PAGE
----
Part 1 – WorldStore: Distributed caching with Reactivity

Worldstore

This post is the first in a two-part series on how we implemented distributed caching in a fully reactive framework.

As part of our application framework overhaul1 a few years ago, we built LunaDb2, a reactive data system to underpin the Luna web framework. While LunaDb has worked well, Asana’s growing scale and complexity exposed some bottlenecks in the system which prevented us from reliably deploying new code. To address this, we introduced WorldStore, a service that functions as a data loading layer with a distributed cache. In this post, we’ll discuss why we needed to add this additional layer, and describe some of the technical challenges of adapting our existing reactivity pipeline to work with a distributed cache.

Background on the Luna Framework

The Luna framework describes its own spec for loading data via projections.

A projection is a collection of data defined by a single root object and objects connected to it through data model relationships. So a projection over an Asana project could look like:

Functionally, projections resemble queries in GraphQL. 

Luna is a framework for declarative data fetching, which means there are two interesting data flows: 

  1. How does a client request data?
  2. How does the backend keep the client up-to-date?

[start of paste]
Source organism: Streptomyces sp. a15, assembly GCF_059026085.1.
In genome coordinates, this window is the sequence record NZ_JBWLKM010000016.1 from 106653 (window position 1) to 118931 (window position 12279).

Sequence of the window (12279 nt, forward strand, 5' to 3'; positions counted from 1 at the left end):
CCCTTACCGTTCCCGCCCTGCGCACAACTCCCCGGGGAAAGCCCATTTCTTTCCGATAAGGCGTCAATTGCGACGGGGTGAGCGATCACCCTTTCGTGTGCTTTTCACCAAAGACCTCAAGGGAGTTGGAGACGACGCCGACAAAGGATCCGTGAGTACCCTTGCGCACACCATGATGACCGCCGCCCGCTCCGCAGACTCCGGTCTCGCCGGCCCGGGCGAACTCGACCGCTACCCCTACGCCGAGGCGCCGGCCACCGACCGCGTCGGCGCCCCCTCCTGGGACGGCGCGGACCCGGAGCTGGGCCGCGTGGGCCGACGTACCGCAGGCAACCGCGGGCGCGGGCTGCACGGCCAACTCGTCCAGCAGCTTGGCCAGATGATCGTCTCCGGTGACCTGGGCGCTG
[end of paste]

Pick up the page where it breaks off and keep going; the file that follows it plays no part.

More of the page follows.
Requesting Data

Asana follows a client-server architecture where web clients talk to the backend system (LunaDb) via sync servers. Sync servers are composed of stateful processes that serve and maintain (i.e. keep up-to-date) data via websockets.

Let’s take a look at the typical read path for a web client:

A connected web client requests a projection through the sync protocol3.  A sync server then requests the underlying objects from the database, computes the projection from the results, computes access control if necessary, and returns the results. Additionally, the sync server keeps track of the data the client has requested. These requests for updates to data are called subscriptions, and a client can subscribe/unsubscribe to/from data as necessary.

Maintaining Data

Sync servers maintain client subscription mappings, but they do not track all data changes. Instead, this role is delegated to a separate process known as an invalidator

MySQL databases produce a replication log (a.k.a. binary log or binlog), a stream of linearized transactions committed to the database. Each transaction is sequenced by a binlog sequence number (BSN), effectively making a BSN a global version for the DB. An invalidator tails the replication log of the database and streams notifications about data changes, also called invalidations.

Sync servers tail these invalidation streams and fetch corresponding new data for each invalidation that relates to a stored client subscription. The new data is then sent to clients over the web socket.

Sync servers track their progress in the invalidation stream using the BSN associated with each invalidation. If the invalidation stream breaks, a sync server can request to start tailing invalidations again from the same position.

Sync Server Caching

Computed data is memoized on each sync server to avoid database round trips and reduce load. To avoid serving stale data, the cached data is invalidated based on the content of the invalidation streams.